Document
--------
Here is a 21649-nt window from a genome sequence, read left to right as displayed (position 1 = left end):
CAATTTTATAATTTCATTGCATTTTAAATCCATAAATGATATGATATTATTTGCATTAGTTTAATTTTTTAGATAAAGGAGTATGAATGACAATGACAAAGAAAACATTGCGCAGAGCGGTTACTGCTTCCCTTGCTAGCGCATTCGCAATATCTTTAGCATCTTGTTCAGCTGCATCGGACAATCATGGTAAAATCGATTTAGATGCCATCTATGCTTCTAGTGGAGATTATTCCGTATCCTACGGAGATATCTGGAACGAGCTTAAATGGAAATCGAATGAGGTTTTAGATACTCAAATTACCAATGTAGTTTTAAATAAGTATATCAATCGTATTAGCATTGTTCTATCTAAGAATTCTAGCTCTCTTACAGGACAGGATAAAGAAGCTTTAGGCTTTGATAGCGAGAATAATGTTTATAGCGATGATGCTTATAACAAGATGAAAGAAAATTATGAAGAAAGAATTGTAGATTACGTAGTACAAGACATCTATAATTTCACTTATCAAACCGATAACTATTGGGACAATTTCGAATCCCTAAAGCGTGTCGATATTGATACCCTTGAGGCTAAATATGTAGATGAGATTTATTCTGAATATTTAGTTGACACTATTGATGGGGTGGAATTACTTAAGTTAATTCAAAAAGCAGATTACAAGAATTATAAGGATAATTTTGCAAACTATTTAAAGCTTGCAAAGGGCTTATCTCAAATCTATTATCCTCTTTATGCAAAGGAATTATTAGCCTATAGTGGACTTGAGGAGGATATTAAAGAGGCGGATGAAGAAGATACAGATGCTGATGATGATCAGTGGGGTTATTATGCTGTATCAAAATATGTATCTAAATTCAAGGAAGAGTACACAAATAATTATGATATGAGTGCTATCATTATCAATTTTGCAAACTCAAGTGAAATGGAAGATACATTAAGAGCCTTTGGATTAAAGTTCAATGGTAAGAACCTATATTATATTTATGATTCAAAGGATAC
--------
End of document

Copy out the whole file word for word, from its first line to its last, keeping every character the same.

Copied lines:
Here is a 21649-nt window from a genome sequence, read left to right as displayed (position 1 = left end):
CAATTTTATAATTTCATTGCATTTTAAATCCATAAATGATATGATATTATTTGCATTAGTTTAATTTTTTAGATAAAGGAGTATGAATGACAATGACAAAGAAAACATTGCGCAGAGCGGTTACTGCTTCCCTTGCTAGCGCATTCGCAATATCTTTAGCATCTTGTTCAGCTGCATCGGACAATCATGGTAAAATCGATTTAGATGCCATCTATGCTTCTAGTGGAGATTATTCCGTATCCTACGGAGATATCTGGAACGAGCTTAAATGGAAATCGAATGAGGTTTTAGATACTCAAATTACCAATGTAGTTTTAAATAAGTATATCAATCGTATTAGCATTGTTCTATCTAAGAATTCTAGCTCTCTTACAGGACAGGATAAAGAAGCTTTAGGCTTTGATAGCGAGAATAATGTTTATAGCGATGATGCTTATAACAAGATGAAAGAAAATTATGAAGAAAGAATTGTAGATTACGTAGTACAAGACATCTATAATTTCACTTATCAAACCGATAACTATTGGGACAATTTCGAATCCCTAAAGCGTGTCGATATTGATACCCTTGAGGCTAAATATGTAGATGAGATTTATTCTGAATATTTAGTTGACACTATTGATGGGGTGGAATTACTTAAGTTAATTCAAAAAGCAGATTACAAGAATTATAAGGATAATTTTGCAAACTATTTAAAGCTTGCAAAGGGCTTATCTCAAATCTATTATCCTCTTTATGCAAAGGAATTATTAGCCTATAGTGGACTTGAGGAGGATATTAAAGAGGCGGATGAAGAAGATACAGATGCTGATGATGATCAGTGGGGTTATTATGCTGTATCAAAATATGTATCTAAATTCAAGGAAGAGTACACAAATAATTATGATATGAGTGCTATCATTATCAATTTTGCAAACTCAAGTGAAATGGAAGATACATTAAGAGCCTTTGGATTAAAGTTCAATGGTAAGAACCTATATTATATTTATGATTCAAAGGATAC